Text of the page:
Spatial soil moisture scaling structure during Soil Moisture Experiment 2005


Soil moisture state and variability control many hydrological and ecological processes as well as exchanges of energy and water between the land surface and the atmosphere. However, its state and variability are poorly understood at spatial scales larger than the fields (i.e. 1 km2) as well as the ability to extrapolate field scale to larger spatial scales. This study investigates soil moisture profiles, their spatial organization, and physical drivers of variability within the Walnut Creek watershed, Iowa, during Soil Moisture Experiment 2005 and relates the watershed scale findings to previous field‐scale results. For all depths, the watershed soil moisture variability was negatively correlated with the watershed mean soil moisture and followed an exponential relationship that was nearly identical to that for field scales. This relationship differed during drying and wetting. While the overall time stability characteristics were improved with observation depth, the relatively wet and dry locations were consistent for all depths. The most time stable locations, capturing the mean soil moisture of the watershed within ± 0·9% volumetric soil moisture, were typically found on hill slopes regardless of vegetation type. These mild slope locations consistently preserve the time stability patterns from field to watershed scales. Soil properties also appear to impact stability but the findings are sensitive to local variations that may not be well defined by existing soil maps.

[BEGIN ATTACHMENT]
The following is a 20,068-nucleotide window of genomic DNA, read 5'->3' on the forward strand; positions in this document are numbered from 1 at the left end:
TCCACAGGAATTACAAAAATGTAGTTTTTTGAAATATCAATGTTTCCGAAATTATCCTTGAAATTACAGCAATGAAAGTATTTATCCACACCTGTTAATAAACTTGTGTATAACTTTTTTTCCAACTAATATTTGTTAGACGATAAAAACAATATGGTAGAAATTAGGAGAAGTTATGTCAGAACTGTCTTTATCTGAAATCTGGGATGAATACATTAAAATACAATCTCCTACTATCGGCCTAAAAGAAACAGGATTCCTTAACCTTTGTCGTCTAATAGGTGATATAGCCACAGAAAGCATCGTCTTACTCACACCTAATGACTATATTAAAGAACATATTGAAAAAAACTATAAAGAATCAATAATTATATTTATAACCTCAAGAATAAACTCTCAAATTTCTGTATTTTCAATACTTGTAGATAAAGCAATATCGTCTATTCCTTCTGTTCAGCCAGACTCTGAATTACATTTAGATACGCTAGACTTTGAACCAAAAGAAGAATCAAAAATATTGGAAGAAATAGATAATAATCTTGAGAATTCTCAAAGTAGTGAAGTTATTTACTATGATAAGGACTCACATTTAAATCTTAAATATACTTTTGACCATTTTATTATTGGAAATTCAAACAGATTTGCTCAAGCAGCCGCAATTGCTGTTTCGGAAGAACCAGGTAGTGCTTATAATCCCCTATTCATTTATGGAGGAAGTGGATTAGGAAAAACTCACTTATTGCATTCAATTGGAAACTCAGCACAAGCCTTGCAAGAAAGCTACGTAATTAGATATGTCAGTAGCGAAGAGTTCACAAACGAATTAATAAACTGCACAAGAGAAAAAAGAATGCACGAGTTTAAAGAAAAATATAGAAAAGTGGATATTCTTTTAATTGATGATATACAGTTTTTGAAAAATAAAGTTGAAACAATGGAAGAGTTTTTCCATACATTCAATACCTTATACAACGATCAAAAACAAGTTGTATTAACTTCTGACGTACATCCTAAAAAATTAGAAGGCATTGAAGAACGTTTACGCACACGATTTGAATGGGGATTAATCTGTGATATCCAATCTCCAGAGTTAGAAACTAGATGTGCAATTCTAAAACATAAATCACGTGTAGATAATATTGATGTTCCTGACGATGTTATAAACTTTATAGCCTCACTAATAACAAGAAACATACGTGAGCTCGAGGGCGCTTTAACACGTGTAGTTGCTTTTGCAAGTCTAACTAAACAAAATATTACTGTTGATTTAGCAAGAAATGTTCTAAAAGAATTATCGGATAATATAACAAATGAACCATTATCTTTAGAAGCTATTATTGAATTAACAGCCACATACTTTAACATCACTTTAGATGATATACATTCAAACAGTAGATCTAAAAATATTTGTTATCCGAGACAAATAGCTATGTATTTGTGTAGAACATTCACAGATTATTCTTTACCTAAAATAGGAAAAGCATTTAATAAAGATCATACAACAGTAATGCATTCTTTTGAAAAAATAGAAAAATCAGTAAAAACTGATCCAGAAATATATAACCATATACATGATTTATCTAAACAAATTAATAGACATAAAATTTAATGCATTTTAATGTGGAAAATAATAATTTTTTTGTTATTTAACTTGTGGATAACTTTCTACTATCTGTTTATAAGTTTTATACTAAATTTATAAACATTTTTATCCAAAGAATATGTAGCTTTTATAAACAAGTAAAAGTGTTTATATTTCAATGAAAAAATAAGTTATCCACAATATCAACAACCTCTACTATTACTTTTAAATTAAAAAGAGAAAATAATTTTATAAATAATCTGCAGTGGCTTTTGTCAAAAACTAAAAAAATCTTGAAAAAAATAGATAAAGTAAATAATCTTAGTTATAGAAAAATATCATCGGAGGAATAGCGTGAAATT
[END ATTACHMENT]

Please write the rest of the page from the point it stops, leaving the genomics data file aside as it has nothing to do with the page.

Earth Systems Research Center

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Hydrological Processes



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© 2010 John Wiley & Sons, Ltd.